5 things that make Dayton Geeky
By Amelia Robinson
Welcome home, geeks and nerds.
Dayton is your promised land.
The Miami Valley has tons of direct and indirect connections to geekdom that will appeal to anyone who geeks out on topics ranging from sci-fi and technology to custom cars and creatures from outer space.
Here are some of the geekiest things about Dayton that you may not know.
Rod Serling, the creator of the classic horror/fantasy series “The Twilight Zone,” earned his B.A. from Antioch College in Yellow Springs 1950 and taught there in 1963, according to the Dayton Daily News archives.
He worked at WLW Radio in Cincinnati from 1946-48 and later wrote a live TV show called “The Storm” for at WKRC-TV.
The original Twilight Zone series ran from 1959 to 1964. The show also ran 1985 to 1989 and 2002 to 2003. Who can forget 1983’s “Twilight Zone: The Movie”?(AP Photo/Rod Serling Memorial Foundation)
Little Green Men
Wright-Patterson Air Force Base - yeah, your Wright-Patt - has been rumored to be the final resting place of the little green (or whatever color they are) men some believe crashed to Earth during the supposed 1947 Roswell, New Mexico crash.
Many fans of Ufology believe Wright-Patt’s Hanger 18 is also where the flying saucer and other crash debris are kept.
A witch’s mother
Iconic actress Agnes Moorehead, Samantha Stephen’s say-what-ever-she-wanted mom on the 1960s fantasy sitcom Bewitched, is entombed in the mausoleum at Dayton Memorial Park Cemetery in Butler Twp., Montgomery County.
Moorehead never lived in the Dayton area. Her mother and father, a Presbyterian minister who had his last pastorate in Dayton, were buried at Memorial Park. Moorehead wanted to be buried near them. The 74-year-old died of cancer in 1974.(Photo: ABC Television publicity photo of Agnes Moorehead as Endora from the television program Bewitched)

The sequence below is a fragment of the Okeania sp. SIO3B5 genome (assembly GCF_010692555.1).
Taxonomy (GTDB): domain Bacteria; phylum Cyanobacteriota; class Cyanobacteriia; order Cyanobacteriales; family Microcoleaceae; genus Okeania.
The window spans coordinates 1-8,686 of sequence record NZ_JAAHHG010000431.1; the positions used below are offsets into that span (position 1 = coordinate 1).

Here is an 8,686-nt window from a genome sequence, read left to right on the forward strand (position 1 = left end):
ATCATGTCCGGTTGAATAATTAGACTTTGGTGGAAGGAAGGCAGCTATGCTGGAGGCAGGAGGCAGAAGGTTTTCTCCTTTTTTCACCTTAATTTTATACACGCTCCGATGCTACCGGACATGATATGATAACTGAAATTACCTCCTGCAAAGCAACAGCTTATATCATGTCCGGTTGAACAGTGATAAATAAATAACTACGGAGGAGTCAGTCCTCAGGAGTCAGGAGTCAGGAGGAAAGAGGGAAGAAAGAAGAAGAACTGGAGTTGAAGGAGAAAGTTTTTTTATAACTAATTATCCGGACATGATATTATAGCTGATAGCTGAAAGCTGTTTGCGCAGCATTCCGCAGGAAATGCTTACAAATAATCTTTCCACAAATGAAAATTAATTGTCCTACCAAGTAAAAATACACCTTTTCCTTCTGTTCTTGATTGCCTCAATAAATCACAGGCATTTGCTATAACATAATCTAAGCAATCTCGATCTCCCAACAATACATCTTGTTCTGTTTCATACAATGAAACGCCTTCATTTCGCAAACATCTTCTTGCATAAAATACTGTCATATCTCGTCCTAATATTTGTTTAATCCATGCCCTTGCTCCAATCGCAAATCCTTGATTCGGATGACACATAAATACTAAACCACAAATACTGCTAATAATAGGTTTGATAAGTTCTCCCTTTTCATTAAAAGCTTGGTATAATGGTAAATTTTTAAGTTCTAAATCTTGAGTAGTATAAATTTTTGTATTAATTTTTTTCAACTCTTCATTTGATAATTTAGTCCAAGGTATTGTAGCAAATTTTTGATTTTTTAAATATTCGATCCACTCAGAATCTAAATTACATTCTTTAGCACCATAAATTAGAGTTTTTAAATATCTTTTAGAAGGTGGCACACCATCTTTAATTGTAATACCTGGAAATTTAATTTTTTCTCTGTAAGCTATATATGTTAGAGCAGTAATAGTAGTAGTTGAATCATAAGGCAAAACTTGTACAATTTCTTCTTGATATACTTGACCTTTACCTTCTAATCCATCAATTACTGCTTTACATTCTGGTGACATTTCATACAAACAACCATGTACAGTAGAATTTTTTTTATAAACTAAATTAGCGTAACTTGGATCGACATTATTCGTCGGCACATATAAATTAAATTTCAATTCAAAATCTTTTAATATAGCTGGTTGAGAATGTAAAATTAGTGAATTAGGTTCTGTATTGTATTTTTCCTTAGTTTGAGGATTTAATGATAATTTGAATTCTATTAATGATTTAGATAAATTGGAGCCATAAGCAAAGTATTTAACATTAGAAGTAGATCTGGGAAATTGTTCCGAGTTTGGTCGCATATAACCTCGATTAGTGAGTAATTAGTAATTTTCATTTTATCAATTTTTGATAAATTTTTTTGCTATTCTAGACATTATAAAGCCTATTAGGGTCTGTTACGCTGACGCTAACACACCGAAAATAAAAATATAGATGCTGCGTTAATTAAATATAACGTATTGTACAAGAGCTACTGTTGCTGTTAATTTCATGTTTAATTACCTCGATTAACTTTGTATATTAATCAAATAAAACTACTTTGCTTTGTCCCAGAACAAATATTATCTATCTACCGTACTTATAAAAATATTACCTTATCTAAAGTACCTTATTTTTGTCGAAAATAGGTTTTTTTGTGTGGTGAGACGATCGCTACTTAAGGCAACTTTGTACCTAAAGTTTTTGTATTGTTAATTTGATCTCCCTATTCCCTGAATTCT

The barcode - one of the most sci-fi-ish of all codes - made its debut at a Troy supermarket 40 years ago.
Sharon Buchanan, a Marsh cashier, sold a 10-pack of Wrigley’s Juicy Fruit gum.(Photo: Wright State University Archives)
Patent City, USA
Dayton is a city known for its thousands of patents.
Here is a sample of Dayton-area ideas and products approved by the U.S. Patent Office, as listed on the City of Dayton’s website:
Airplane, airplane ejection seat, anti-ram raid plinth, artificial heart, artificial kidney, assisted service travel terminals, backpack parachutes, bar code scanner with tool free tower housing assembly, bicycle parking rack, card reader, cash register, collapsible & portable crib, stimulation for paralyzed muscles, double glass windows, electric cash register, filter cigarettes, frostproof freezer, fuel storage and dispensing system, garment stretcher, glass photographic negatives, heart-lung machine, human-powered bicycles and wheelchairs for quad and paraplegics, ice cube tray, ink jet printer, instant blood-glucose testing, Internet stamp, laser weapons, “Mae West” life preserver, mail chute for buildings, media cassette sensing system, manufacturing system, multiple arrange continuous ink jet, night serial photography, paper sheet handling apparatus, paper skew correcting device, pet food container, plunger with interchangeable handle, pocket closet organizer, railroad boxcar wheels, railroad jack, secure tag validation, security in a database system, self-starter, semi-conductor computer memory, synchronized machine gun fire on airplanes, tactical shotgun grip, using a remote terminal to conduct assisted, wireless security module, yo-yo.